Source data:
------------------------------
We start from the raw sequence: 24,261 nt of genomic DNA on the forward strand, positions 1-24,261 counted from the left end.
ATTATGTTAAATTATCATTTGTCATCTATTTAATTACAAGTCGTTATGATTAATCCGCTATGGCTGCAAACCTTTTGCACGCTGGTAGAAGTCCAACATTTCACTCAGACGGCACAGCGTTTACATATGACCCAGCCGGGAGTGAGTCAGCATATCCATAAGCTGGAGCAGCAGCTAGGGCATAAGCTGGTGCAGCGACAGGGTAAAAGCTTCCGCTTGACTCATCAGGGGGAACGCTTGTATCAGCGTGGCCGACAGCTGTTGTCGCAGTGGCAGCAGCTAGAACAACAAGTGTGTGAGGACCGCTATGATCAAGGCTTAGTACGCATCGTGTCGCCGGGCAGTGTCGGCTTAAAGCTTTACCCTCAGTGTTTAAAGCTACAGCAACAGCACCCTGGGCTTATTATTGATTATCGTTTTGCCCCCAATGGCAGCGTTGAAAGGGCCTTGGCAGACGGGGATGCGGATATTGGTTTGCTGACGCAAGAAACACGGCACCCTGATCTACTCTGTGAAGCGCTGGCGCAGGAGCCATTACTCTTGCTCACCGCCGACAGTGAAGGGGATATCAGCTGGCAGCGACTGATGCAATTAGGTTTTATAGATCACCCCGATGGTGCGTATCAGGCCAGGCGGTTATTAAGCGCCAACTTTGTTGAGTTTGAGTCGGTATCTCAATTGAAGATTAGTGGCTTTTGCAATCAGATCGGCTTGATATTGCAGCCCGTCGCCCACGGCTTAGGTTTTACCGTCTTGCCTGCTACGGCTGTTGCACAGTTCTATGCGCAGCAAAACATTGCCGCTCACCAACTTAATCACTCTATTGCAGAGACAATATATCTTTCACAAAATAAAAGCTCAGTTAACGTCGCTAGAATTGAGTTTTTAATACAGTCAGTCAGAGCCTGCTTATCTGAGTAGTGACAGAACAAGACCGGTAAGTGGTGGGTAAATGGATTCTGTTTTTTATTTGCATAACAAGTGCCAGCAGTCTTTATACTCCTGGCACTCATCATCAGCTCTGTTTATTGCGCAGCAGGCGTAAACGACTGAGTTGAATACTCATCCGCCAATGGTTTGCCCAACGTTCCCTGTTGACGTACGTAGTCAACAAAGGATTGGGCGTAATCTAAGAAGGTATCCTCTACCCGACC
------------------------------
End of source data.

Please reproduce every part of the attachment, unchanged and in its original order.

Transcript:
We start from the raw sequence: 24,261 nt of genomic DNA on the forward strand, positions 1-24,261 counted from the left end.
ATTATGTTAAATTATCATTTGTCATCTATTTAATTACAAGTCGTTATGATTAATCCGCTATGGCTGCAAACCTTTTGCACGCTGGTAGAAGTCCAACATTTCACTCAGACGGCACAGCGTTTACATATGACCCAGCCGGGAGTGAGTCAGCATATCCATAAGCTGGAGCAGCAGCTAGGGCATAAGCTGGTGCAGCGACAGGGTAAAAGCTTCCGCTTGACTCATCAGGGGGAACGCTTGTATCAGCGTGGCCGACAGCTGTTGTCGCAGTGGCAGCAGCTAGAACAACAAGTGTGTGAGGACCGCTATGATCAAGGCTTAGTACGCATCGTGTCGCCGGGCAGTGTCGGCTTAAAGCTTTACCCTCAGTGTTTAAAGCTACAGCAACAGCACCCTGGGCTTATTATTGATTATCGTTTTGCCCCCAATGGCAGCGTTGAAAGGGCCTTGGCAGACGGGGATGCGGATATTGGTTTGCTGACGCAAGAAACACGGCACCCTGATCTACTCTGTGAAGCGCTGGCGCAGGAGCCATTACTCTTGCTCACCGCCGACAGTGAAGGGGATATCAGCTGGCAGCGACTGATGCAATTAGGTTTTATAGATCACCCCGATGGTGCGTATCAGGCCAGGCGGTTATTAAGCGCCAACTTTGTTGAGTTTGAGTCGGTATCTCAATTGAAGATTAGTGGCTTTTGCAATCAGATCGGCTTGATATTGCAGCCCGTCGCCCACGGCTTAGGTTTTACCGTCTTGCCTGCTACGGCTGTTGCACAGTTCTATGCGCAGCAAAACATTGCCGCTCACCAACTTAATCACTCTATTGCAGAGACAATATATCTTTCACAAAATAAAAGCTCAGTTAACGTCGCTAGAATTGAGTTTTTAATACAGTCAGTCAGAGCCTGCTTATCTGAGTAGTGACAGAACAAGACCGGTAAGTGGTGGGTAAATGGATTCTGTTTTTTATTTGCATAACAAGTGCCAGCAGTCTTTATACTCCTGGCACTCATCATCAGCTCTGTTTATTGCGCAGCAGGCGTAAACGACTGAGTTGAATACTCATCCGCCAATGGTTTGCCCAACGTTCCCTGTTGACGTACGTAGTCAACAAAGGATTGGGCGTAATCTAAGAAGGTATCCTCTACCCGACC